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The Washington Nationals’ Gerardo Parra factor: Baby Shark; dugout dancing; & “Call me Gerard from now on.”

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Gerardo Parra is the Nationals’ secret weapon. Also, “No more, Gerardo. Call me Gerard from now on.”

League Championship Series - St Louis Cardinals v Washington Nationals - Game Four Photo by Rob Carr/Getty Images

Washington Nationals’ GM Mike Rizzo had history with Gerardo Parra before he signed the veteran outfielder as a free agent in early May, after Parra was released by San Francisco’s Giants.

Rizzo, in his role as the Arizona Diamondbacks’ scouting director, signed Parra in 2004 out of Venezuela, so when he was available this season, and the Nationals needed a spark, the GM brought the 32-year-old, 11-year veteran to the nation’s capital.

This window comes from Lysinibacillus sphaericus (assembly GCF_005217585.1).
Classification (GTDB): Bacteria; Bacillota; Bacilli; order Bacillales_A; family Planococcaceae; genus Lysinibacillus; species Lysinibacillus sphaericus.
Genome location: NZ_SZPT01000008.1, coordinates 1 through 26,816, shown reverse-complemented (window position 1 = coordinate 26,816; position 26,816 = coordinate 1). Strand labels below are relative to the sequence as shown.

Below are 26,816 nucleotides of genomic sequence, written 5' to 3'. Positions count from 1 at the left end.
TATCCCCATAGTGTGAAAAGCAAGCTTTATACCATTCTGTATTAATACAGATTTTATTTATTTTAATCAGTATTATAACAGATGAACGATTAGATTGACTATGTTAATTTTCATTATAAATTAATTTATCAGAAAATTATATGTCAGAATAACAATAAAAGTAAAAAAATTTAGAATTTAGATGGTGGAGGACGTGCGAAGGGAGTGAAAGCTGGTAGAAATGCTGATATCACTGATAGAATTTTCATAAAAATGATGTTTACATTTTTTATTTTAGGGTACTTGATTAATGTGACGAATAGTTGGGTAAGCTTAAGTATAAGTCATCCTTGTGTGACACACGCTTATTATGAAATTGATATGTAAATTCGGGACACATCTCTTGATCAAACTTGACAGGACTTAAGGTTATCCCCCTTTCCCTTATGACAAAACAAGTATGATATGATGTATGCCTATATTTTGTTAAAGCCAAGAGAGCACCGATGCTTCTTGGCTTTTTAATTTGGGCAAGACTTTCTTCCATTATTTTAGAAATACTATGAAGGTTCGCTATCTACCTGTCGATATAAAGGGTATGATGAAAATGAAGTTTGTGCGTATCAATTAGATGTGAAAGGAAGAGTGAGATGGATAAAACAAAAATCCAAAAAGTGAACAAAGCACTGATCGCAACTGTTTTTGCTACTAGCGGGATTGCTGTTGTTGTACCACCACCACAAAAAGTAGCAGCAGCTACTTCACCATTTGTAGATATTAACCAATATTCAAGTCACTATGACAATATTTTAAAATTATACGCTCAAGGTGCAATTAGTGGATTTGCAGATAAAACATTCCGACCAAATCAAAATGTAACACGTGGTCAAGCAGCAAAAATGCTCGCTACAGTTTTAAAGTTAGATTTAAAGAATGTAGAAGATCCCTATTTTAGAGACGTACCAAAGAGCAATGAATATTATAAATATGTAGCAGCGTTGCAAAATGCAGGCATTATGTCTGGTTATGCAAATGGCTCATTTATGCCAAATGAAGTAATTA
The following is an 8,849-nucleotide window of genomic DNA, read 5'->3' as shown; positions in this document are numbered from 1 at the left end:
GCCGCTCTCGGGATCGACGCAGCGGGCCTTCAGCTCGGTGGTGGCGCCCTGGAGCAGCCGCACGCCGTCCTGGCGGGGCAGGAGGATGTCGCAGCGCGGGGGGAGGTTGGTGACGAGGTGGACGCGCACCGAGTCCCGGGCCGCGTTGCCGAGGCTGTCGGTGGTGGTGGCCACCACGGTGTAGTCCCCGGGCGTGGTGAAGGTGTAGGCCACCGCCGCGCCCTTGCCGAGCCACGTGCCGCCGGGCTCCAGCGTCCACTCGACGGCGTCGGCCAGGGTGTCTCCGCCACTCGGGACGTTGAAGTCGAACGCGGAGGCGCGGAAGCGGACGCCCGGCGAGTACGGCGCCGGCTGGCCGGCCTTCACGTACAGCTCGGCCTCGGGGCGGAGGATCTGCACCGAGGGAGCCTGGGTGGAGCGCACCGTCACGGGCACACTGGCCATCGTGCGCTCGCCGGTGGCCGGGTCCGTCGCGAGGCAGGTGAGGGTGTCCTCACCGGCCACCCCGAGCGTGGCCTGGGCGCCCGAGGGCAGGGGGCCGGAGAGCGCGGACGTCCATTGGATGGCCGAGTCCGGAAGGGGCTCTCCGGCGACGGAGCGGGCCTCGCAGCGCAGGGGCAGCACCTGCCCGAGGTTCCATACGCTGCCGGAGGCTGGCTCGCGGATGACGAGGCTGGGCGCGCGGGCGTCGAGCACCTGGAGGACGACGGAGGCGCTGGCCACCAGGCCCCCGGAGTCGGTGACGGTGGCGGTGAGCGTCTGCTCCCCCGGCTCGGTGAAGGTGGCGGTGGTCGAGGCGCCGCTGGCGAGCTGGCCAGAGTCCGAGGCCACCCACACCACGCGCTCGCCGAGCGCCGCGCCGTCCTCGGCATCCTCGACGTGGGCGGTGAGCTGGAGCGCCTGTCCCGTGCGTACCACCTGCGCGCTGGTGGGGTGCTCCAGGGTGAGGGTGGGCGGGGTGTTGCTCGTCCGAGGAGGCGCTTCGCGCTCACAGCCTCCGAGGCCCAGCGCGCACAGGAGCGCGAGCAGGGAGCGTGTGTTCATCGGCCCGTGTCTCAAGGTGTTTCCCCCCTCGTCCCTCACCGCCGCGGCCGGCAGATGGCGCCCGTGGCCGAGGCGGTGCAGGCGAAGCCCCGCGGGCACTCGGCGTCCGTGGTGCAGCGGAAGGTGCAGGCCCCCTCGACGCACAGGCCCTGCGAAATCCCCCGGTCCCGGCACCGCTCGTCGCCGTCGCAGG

“First and foremost,” Rizzo told 106.7 the FAN in D.C.’s Sports Junkies in July, after Parra had established himself as a powerful clubhouse presence and useful backup outfielder, “... the guy is an above-average defensive outfielder, he’s got a cannon for a throwing arm. He’s a good, intelligent baserunner, and can hit off the bench. We knew that going in ... when we acquired him. I have a personal history with him. I signed him as a 16-year-old, so I’ve known him since he’s 15 years old, so I knew what the kid was all about.

“I knew the energy he brought to the Diamondbacks when we had him there and eventually to the Rockies and then with us.

“He’s got an infectious personality. He’s got a motor that never stops. He’s got a great energy and people just want to be around him. It was really good for the clubhouse, but again, he brings a lot of things to the table. His makeup is certainly a big part of it, but he’s still a good little player that can do a lot of stuff for us. As a bench player and as a leader, he’s taken up both of those roles and excelled at both of them.”